A Whitemarsh Township official issued an appeal to surrounding municipalities last week, proposing the creation of a regional Stormwater Task Force to support Pennsylvania House bill 1390. The bill, authored by Robert Freeman (D-136) would allow for the creation of regional stormwater management authorities with the power to levy taxes to fund the creation of stormwater projects.
“We’ve all heard of the 100-year storm,” wrote Whitemarsh Board of Supervisors chair Bob Hart in the appeal, sent to more than 30 local officials. “Unfortunately, these 100-year storms seem to be occurring on a much more frequent basis…the time has come for us in local government to help Rep. Freeman lead the charge for real solutions to our physically and financially devastating stormwater problems."
The appeal was sent to officials in Abington, Ambler, Cheltenham, Conshocken, East Norriton, Lower Moreland, Plymouth, Springfield, Upper Moreland, and Whitpain, along with Upper Dublin commissioners Ira Tackel and Jon Minehart and township manager Paul Leonard.
Hart further addressed his concerns in an interview with Patch.
"Our neighbors are getting crushed under the weight of stormwater issues. It's so overwhelming to local municipalities." said Hart, adding that costs to build flood-mitigating structures often far outpace annual budgets. "[Whitemarsh] has put $3 million into stormwater projects, and we probably require another $23 million to do what is needed."
Hart explained that the bill originally appeared on the house floor in 2009, but failed to gain traction. He hopes that with greater support from entities such as the proposed task force, HB1390 will have better success when reintroduced in the coming months. Hart added that he's already reached out to a number of local representatives, including state Rep. Todd Stephens (R-151) and state Senator Daylin Leach (D-17).
"This is a bipartisan issue and floodwaters affect everybody equally," said Hart. "I don't have an answer for residents that come in, but I know they need help."
What's in the bill?
As the bill currently reads, the legislation would allow any number of local and county governments to create regional stormwater management authorities to plan and execute stormwater strategies. The bill also would grant such authorities the power to levy a "fee" on all property owners within the participating municipalities.
"The water resources management authority may levy a fee on property owners, users or consumers of the services provided by the authority to pay for all costs associated with planning, implementation, administration and enforcement under the Storm Water Management Act," the bill reads.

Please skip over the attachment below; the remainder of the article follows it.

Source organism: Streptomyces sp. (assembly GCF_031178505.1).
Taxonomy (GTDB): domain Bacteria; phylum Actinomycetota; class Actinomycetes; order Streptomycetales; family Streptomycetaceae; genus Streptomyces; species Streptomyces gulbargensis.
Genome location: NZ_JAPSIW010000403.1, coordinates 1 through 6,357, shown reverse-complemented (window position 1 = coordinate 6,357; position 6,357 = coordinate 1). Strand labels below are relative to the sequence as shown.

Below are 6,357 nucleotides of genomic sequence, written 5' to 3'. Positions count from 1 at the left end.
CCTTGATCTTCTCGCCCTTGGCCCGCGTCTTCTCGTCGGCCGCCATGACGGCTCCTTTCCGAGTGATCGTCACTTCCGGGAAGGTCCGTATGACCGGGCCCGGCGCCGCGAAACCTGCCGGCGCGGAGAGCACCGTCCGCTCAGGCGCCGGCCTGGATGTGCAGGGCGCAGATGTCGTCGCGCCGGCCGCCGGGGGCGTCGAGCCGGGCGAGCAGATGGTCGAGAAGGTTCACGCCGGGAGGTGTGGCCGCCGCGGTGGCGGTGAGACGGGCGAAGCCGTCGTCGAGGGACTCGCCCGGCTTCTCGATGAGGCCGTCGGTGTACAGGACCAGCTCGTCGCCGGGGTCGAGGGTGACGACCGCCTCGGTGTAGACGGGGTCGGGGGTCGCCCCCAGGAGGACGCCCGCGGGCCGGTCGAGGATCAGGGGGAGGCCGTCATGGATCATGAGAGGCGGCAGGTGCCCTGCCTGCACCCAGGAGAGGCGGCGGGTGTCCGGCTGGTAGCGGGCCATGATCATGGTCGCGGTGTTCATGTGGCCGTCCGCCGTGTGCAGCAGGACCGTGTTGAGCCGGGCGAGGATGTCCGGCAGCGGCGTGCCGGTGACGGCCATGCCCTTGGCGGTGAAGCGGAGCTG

While Hart agreed that "fee" is synonymous with tax, he said that any potential financial impact would be less burdensome than the alternative.
"A tax would not be the first order of business. We'd go for state and federal money first…[regional authorities] can use their weight for state and federal grants," said Hart, adding that a tax would be the last resort. "It would be such a minor issue on a regional level, compared to a municipality that has to come up with $30 million."
One such outlet is the Pennsylvania H20 grant program, from which Upper Dublin was to build two flood-retaining structures in January.
Hart said that if the bill passes, the creation of a regional authority made up of members who join the proposed task force would be likely. However, when asked about how representation and funds would be allocated, and how the body would make decisions, Hart said it was too early to say.
"Once we form the initial task force, the goal would be to promote the bill," Hart said, adding that similar laws exist in other states. "We would research into how other states do it. We don't have to reinvent the wheel. This has been done."
What do Upper Dublin officials have to say?
Patch reached out to the Upper Dublin officials who were contacted by Hart and township manager Paul Leonard responded by saying that the township has not made a decision.
"[The commissioners] haven't looked at the proposed bill in-depth, and have not yet taken a stance on any legislation," said Leonard.
"The state coming up with some solutions for stormwater problems is important for everybody, particularly in areas that have high urban flooding," Leonard added.
Check back with Patch for future coverage on the proposed Stormwater Task Force and house bill 1390.